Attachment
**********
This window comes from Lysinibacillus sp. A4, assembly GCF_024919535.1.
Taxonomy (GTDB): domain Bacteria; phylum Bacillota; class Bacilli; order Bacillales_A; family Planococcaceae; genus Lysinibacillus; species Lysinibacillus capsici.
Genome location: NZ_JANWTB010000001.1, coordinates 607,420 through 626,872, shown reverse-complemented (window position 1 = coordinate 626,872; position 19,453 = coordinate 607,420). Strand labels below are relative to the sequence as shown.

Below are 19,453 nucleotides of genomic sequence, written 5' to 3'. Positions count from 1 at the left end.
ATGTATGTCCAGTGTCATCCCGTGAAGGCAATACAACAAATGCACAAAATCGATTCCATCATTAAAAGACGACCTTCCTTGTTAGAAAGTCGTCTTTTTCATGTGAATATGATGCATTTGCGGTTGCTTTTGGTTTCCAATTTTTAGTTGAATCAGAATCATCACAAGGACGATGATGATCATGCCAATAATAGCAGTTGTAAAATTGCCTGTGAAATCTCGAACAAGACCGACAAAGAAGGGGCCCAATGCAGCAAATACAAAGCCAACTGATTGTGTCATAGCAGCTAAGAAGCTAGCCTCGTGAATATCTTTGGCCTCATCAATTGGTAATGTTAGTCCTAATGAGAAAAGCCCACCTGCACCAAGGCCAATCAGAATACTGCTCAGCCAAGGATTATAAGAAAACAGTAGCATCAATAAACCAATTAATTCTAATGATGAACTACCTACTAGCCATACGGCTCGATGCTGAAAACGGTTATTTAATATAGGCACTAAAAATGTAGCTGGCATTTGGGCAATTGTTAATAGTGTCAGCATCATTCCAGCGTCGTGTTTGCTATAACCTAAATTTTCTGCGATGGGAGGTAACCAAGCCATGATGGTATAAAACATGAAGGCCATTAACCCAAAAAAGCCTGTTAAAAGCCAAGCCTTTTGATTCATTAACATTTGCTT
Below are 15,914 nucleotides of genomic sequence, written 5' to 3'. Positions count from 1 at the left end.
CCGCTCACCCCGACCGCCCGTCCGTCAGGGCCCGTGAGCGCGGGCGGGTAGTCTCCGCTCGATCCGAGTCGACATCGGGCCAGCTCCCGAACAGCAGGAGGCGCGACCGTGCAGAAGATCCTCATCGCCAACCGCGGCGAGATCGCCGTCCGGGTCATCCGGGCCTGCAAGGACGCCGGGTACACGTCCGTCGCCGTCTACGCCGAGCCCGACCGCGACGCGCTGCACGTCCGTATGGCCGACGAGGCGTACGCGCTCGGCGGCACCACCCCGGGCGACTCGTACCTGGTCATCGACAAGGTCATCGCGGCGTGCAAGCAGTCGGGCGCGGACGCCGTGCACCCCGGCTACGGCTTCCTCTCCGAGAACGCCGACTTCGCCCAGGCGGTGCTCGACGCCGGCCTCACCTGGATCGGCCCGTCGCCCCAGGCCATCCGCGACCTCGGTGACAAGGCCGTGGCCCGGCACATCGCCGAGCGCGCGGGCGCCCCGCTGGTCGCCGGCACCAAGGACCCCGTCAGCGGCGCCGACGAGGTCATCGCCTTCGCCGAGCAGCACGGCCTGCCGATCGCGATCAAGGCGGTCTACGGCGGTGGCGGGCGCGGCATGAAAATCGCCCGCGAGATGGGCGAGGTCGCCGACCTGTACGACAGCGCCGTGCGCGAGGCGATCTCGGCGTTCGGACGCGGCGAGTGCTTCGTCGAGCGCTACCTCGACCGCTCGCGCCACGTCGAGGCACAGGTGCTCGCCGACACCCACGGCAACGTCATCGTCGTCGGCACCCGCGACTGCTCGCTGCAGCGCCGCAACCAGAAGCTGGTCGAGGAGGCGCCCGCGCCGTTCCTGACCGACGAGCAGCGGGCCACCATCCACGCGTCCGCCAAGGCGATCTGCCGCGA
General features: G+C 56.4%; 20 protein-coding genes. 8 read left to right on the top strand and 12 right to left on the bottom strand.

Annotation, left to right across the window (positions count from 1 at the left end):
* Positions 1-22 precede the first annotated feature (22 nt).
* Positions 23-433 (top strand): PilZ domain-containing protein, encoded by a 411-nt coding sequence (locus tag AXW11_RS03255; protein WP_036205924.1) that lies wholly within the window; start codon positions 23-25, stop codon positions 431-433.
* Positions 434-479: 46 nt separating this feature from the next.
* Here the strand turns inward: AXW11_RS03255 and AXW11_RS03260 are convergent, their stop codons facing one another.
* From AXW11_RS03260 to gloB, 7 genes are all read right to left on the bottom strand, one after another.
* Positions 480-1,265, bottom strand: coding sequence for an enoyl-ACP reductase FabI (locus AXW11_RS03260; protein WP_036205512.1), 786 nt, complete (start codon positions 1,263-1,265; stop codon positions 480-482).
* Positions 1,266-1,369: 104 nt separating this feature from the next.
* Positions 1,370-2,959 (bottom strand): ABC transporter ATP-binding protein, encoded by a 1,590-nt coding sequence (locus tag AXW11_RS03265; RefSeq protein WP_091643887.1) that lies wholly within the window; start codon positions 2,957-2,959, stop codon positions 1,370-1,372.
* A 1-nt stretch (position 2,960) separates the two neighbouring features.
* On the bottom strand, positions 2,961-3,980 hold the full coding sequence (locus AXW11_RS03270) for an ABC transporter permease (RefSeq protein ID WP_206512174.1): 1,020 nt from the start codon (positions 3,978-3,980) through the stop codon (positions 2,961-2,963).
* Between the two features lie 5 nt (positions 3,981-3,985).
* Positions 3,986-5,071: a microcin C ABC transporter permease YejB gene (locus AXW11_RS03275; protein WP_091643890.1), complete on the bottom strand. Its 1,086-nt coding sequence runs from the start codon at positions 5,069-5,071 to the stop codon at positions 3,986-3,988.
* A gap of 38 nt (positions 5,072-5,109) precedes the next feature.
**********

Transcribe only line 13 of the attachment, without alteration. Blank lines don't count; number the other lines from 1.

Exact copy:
* Here the strand turns inward: AXW11_RS03255 and AXW11_RS03260 are convergent, their stop codons facing one another.